The question of suffrage is one which is likely to agitate the public so long as a portion of the citizens of the nation are excluded from its privileges in any State. It seems to me very desirable that this question should be settled now, and I entertain the hope and express the desire that it may be by the ratification of the fifteenth article of amendment to the Constitution.
When President Ulysses S. Grant was sworn in, the country was so divided that his impeached predecessor, a racist who had shown sympathy to insurrectionists, refused to attend the inauguration. Sound familiar?
To meet the moment, Grant delivered a terse, plainspoken inaugural address. With only 1,135 words, he took each of the day’s most important issues and boiled his plan of action down to one or two sentences.
The result wasn’t beautiful — hardly the poetry of Lincoln. But his words were all the more powerful for their simplicity. After all, Grant had outlined a radically refreshing path forward. Most important, he had announced his support for the fifteenth amendment. Until Black people had the right to vote, he argued, there would be no peace.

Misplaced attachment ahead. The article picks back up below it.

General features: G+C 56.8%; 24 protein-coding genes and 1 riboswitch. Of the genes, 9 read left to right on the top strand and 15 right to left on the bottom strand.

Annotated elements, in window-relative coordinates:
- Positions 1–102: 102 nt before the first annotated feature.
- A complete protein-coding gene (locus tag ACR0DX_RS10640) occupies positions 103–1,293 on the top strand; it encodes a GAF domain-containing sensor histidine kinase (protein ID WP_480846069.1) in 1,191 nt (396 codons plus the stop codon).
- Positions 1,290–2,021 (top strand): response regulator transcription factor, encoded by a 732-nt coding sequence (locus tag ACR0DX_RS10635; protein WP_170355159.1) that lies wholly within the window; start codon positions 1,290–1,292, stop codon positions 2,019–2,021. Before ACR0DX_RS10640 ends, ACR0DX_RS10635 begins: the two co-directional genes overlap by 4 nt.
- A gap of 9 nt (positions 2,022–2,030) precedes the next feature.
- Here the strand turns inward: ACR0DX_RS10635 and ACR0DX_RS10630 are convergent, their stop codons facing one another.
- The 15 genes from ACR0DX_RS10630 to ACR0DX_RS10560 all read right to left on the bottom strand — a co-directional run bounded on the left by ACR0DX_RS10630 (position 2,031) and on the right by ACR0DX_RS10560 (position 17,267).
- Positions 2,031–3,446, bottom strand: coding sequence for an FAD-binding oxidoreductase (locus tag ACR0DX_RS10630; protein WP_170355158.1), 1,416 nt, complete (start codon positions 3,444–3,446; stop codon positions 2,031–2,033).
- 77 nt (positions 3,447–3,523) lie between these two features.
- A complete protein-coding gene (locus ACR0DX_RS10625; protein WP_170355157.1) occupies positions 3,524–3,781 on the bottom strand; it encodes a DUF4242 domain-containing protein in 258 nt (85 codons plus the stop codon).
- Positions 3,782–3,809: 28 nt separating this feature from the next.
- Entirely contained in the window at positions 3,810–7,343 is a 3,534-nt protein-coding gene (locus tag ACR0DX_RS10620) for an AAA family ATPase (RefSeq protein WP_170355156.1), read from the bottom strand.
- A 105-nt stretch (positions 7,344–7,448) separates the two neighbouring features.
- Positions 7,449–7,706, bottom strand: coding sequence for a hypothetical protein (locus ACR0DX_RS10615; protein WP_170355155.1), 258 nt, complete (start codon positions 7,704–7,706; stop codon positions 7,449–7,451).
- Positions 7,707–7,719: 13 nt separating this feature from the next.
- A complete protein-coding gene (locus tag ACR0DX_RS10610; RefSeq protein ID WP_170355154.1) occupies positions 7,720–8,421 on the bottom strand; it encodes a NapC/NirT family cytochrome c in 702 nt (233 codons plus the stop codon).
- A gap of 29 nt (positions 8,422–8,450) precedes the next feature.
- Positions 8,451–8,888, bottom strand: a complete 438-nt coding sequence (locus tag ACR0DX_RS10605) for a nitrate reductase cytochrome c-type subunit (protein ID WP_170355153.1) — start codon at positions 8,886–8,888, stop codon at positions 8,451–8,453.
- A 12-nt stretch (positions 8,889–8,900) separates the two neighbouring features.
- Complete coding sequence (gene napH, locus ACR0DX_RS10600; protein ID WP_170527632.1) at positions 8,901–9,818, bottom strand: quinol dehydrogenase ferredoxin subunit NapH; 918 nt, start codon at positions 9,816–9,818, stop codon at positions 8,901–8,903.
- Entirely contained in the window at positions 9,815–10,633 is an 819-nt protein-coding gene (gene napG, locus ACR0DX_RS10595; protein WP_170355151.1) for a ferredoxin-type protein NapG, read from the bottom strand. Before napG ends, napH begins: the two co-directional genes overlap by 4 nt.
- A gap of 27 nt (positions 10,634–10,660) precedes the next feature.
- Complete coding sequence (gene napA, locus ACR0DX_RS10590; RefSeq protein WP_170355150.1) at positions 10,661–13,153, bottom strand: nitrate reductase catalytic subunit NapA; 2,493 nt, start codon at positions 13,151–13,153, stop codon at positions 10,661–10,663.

President Lyndon B. Johnson, 1965
“We have discovered that every child who learns, and every man who finds work, and every sick body that is made whole — like a candle added to an altar — brightens the hope of all the faithful.”
56 years ago to the day, in another season of violence and division, Lyndon B. Johnson addressed the nation in his slow, southern drawl. It was not his first inauguration — that one had taken place over a year prior, aboard Air Force One, minutes after President Kennedy was pronounced dead. Still, this inaugural address was a first in its own way — a first chance to set the public at ease, to set its sights on higher ground.
So Johnson turned his gaze to the Great Society. He described an America whose resounding commitment to justice, liberty, and union was not just aspirational but foundational. He called Americans to mend the old and still-throbbing wounds of white supremacy, bigotry, and structural racism. And perhaps most importantly, he previewed the concrete policy offerings of the Great Society program, promising an America where no child went hungry, no illness went untreated, no worker went broke. His remarks prove that an inaugural address is only as good as the policy it promotes.